Editor's Note: The logo's effects are really nice for 1979, and it's a favorite among Australian logo fans.

3rd Logo (1985-1992)

Roadshow(5).png

Nicknames: "The Australian V of Doom", "Australian V from Hell", "Roadshow V's Dark Side", "Viacom's Australian Cousin", "V of Cheese"

Logo: On a black background, three stylized, separate, golden "V"s are formed by yellow flashing effects from the right side. Three more are formed, filling the gaps. The result is a giant "V", or a triangle comprised of six progressively smaller "V"s (a la Viacom's V of Doom). The giant "V" zooms out a little, and the big glowing text "ROADSHOW", in a white ITC Avant Garde Gothic font, slides in below the "V" and loses the glow. The "V" shines, and yellow "lasers" appear from the top-left and top-right corners of the screen and move below the text, forming "VILLAGE ROADSHOW CORPORATION" when they connect and disappear.

FX/SFX: The lasers drawing the "V", the glowing text moving and darkening, and the lasers moving and forming the text.

Music/Sounds: A very loud, dramatic synth stinger accompanied by a synthesized phasing sound and a laser sound.

Availability: Extinct. Was only ever seen in Australian cinemas during this time period as VHS tapes cut the logo out and TV channels used the Roadshow Television logo. However, it did appear on TV airings of The Miami Connection as late as 1997.

Editor's Note: The music, in-your-face effects, and dark background may scare some people. Some may also be caught off guard with the giant text. This is also considered to be the rarest Australian logo on the wiki. The Home Video variant is much easier to come across.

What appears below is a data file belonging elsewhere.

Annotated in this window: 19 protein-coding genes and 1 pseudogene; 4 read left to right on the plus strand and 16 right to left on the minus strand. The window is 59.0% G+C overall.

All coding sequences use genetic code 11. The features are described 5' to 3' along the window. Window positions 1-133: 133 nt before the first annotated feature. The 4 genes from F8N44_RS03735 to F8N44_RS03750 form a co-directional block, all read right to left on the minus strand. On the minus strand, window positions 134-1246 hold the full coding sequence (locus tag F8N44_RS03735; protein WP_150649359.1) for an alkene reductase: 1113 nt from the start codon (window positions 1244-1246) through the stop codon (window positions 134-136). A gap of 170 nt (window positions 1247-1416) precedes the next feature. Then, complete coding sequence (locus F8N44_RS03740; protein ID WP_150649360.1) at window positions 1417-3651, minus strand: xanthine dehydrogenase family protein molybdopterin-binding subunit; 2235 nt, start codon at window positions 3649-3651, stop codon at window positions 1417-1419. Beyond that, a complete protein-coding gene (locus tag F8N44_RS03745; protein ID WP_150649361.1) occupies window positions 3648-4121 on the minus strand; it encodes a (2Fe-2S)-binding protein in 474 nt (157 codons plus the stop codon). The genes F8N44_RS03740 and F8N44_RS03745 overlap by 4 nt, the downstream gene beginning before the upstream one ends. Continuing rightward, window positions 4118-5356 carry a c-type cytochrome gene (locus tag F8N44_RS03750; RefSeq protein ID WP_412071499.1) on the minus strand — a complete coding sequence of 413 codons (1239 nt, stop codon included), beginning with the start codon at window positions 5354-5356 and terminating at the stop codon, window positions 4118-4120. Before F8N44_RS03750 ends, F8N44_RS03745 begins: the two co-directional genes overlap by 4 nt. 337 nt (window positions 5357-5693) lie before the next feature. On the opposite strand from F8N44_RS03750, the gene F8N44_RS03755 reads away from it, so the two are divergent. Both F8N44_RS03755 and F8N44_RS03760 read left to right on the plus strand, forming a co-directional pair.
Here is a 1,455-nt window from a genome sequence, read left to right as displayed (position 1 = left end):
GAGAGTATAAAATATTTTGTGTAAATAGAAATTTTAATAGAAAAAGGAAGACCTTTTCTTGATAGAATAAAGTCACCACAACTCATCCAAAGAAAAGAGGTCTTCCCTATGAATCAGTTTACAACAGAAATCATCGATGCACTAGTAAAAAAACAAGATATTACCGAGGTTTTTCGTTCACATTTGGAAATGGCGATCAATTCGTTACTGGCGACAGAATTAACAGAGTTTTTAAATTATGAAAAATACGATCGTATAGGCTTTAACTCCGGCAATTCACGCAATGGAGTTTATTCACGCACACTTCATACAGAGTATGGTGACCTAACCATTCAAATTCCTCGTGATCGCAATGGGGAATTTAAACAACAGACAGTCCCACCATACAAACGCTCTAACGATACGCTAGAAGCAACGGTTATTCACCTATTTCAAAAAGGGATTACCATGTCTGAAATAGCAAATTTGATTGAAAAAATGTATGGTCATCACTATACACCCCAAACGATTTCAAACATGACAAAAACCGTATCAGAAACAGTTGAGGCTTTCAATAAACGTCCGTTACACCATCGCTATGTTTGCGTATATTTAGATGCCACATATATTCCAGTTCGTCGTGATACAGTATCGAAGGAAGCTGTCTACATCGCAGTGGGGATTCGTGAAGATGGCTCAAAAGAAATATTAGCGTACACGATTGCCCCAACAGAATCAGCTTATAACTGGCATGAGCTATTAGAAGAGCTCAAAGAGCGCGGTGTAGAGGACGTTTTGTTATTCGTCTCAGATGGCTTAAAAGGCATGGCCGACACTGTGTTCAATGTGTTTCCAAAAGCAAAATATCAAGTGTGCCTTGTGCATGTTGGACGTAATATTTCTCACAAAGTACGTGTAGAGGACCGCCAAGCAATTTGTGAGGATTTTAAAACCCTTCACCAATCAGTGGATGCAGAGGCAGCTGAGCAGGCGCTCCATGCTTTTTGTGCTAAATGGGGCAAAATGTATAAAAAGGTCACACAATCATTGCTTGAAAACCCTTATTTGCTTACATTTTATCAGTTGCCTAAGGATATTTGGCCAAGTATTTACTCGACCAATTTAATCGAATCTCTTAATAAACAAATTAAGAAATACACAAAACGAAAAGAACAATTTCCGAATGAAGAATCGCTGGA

4th Logo (1992- )

Logo: A chrome curve comes from the right of screen. The curve then moves down, turning out to be the large "V", and several more segments appear. They all zoom back to reveal the logo same as before, but chrome. Underneath the word "ROADSHOW" along with a line separating the byline "A VILLAGE ROADSHOW COMPANY"

Variants:

  • Around 2009, the text changed to just "ROADSHOW FILMS". No byline is present.
  • In later years, the logo has a darker tone.

FX/SFX: The curve and segments moving and zooming back. "Roadshow" fading below.

Music/Sounds: A nice calm tune with an echoing 12-note electronic piano tune. In later years, the sound is mono for some reason.

Availability: Common outside of North America and Europe, as this is mainly seen in Australian and New Zealand cinemas. The first version is preserved on Fox Classics airings of Muriel's Wedding, the original theatrical trailer of The Castle, some prints of The Dish and strangely is found in place of the Roadshow Entertainment logo at the end of the 2002 Australian VHS release of Cats & Dogs. The second version is easier to find and can be found on recent Roadshow productions like I Love You Too, The Cup and most notably Red Dog.

Editor's Note: Though most people say this logo needs an update, the reflection's animation still holds up very well today.